What is involved in the pharyngeal stage of deglutition, and what CN are utilized

Involuntary, initiated when bolus is propelled into pharynx by the base of tongue (larynx and internal nares sealed)

  • CN IX (glossopharyngeal)
  • X (Vagus)

13

what is palatoschisis?

Cleft palate

14

what is cheiloschisis

Cleft lip

15

what is heterotopic polyodontia? and give an example

extra tooth outside the dental arcades

  • "ear teeth" in horses, the tooth cyst usually found in parotid area which my fistulate to the exterior

16

what is brachygnathism

mandible is shorter then the maxilla (collies and dachshunds)

17

what is prognathism

mandible is longer then maxilla (pekingese and other brachycephalic breeds)

18

what are some of the consequences of malocclusions?

{a} traumatize soft tissues of the oral cavity

{b} cause abnormal wear and accelerated tooth attrition

{c} contribute to and accelerate periodontal disease

19

Anomalies of tooth wear = .......

Degenerative Conditions

20

define stomatitis

Inflammation of the mouth (i.e. of oral mucous membranes)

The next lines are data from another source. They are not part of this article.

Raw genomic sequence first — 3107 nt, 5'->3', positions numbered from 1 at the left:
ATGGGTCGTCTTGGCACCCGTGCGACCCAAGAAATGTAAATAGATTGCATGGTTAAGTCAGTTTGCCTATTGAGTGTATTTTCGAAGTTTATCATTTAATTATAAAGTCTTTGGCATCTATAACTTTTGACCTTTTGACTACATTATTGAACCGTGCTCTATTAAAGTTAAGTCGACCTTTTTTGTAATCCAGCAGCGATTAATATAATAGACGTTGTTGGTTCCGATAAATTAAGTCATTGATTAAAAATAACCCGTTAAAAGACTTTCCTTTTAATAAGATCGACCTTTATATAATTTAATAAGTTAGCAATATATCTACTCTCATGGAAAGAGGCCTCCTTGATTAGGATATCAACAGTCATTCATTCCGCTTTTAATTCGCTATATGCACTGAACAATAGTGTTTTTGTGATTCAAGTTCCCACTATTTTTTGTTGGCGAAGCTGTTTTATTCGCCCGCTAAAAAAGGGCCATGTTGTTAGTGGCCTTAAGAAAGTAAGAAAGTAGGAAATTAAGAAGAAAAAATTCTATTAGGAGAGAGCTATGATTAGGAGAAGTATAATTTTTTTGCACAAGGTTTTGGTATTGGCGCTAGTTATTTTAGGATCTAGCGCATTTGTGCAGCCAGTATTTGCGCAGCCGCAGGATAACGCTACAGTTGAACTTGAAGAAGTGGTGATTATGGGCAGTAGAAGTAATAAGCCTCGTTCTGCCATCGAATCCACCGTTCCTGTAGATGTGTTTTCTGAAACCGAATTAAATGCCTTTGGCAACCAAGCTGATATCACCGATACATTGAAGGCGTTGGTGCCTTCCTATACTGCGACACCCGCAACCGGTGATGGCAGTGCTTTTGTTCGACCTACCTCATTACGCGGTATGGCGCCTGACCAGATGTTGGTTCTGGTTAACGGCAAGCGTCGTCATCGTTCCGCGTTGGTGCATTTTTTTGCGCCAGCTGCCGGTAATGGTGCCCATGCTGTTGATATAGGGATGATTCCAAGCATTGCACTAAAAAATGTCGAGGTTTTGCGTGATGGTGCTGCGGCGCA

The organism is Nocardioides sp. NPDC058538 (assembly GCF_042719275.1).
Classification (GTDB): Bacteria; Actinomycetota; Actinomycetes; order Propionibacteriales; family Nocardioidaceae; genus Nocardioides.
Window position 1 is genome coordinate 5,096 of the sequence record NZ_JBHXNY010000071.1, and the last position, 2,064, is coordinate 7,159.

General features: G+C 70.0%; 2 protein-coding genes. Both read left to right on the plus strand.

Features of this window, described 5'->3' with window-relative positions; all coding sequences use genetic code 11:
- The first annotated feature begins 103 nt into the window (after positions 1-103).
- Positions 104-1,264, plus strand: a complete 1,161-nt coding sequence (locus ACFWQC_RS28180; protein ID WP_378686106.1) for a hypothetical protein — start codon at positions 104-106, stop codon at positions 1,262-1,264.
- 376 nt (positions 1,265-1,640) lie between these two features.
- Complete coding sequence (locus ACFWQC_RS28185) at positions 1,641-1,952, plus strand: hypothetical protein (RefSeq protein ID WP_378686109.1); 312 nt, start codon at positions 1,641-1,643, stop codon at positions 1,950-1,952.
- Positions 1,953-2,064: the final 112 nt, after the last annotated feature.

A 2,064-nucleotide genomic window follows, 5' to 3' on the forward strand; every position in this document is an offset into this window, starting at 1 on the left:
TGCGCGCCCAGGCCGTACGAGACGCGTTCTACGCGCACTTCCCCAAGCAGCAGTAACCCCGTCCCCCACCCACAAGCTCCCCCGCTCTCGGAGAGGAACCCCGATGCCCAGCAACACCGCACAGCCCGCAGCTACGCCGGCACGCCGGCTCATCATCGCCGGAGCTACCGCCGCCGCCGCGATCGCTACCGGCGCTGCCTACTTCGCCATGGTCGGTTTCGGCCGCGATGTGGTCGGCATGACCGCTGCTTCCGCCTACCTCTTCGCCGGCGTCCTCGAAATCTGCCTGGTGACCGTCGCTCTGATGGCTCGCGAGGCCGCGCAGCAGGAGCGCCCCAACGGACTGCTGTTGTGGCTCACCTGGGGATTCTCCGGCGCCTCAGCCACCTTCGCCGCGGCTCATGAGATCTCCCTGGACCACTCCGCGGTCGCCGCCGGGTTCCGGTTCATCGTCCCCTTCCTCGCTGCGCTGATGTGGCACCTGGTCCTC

21

define glossitis

inflammation of the tongue

22

define gingivitis

inflammation of the gums (gingiva)

23

define cheilitis

inflammation of the lips

24

define vesicle

blister - fluid filled raised area

25

define bulla

fluid filled raised area >5 mm (large blister)

26

define erosion

discontinuity of the mucosa, exhibiting incomplete loss of the epithelium

27

define ulcer

discontinuity of the mucosa with complete loss of epithelium, often excavative extending deep into the submucosa and possibly muscularis

28

what is dental plaque

= accumulated bacterial mass that becomes adherent to tooth surfaces

also includes

  • food particles
  • exfoliated cells
  • saliva & mucus

29

what is dental calculus?

can be called "tartar" = mineralization of plaque an indicator of serious plaque build-up

30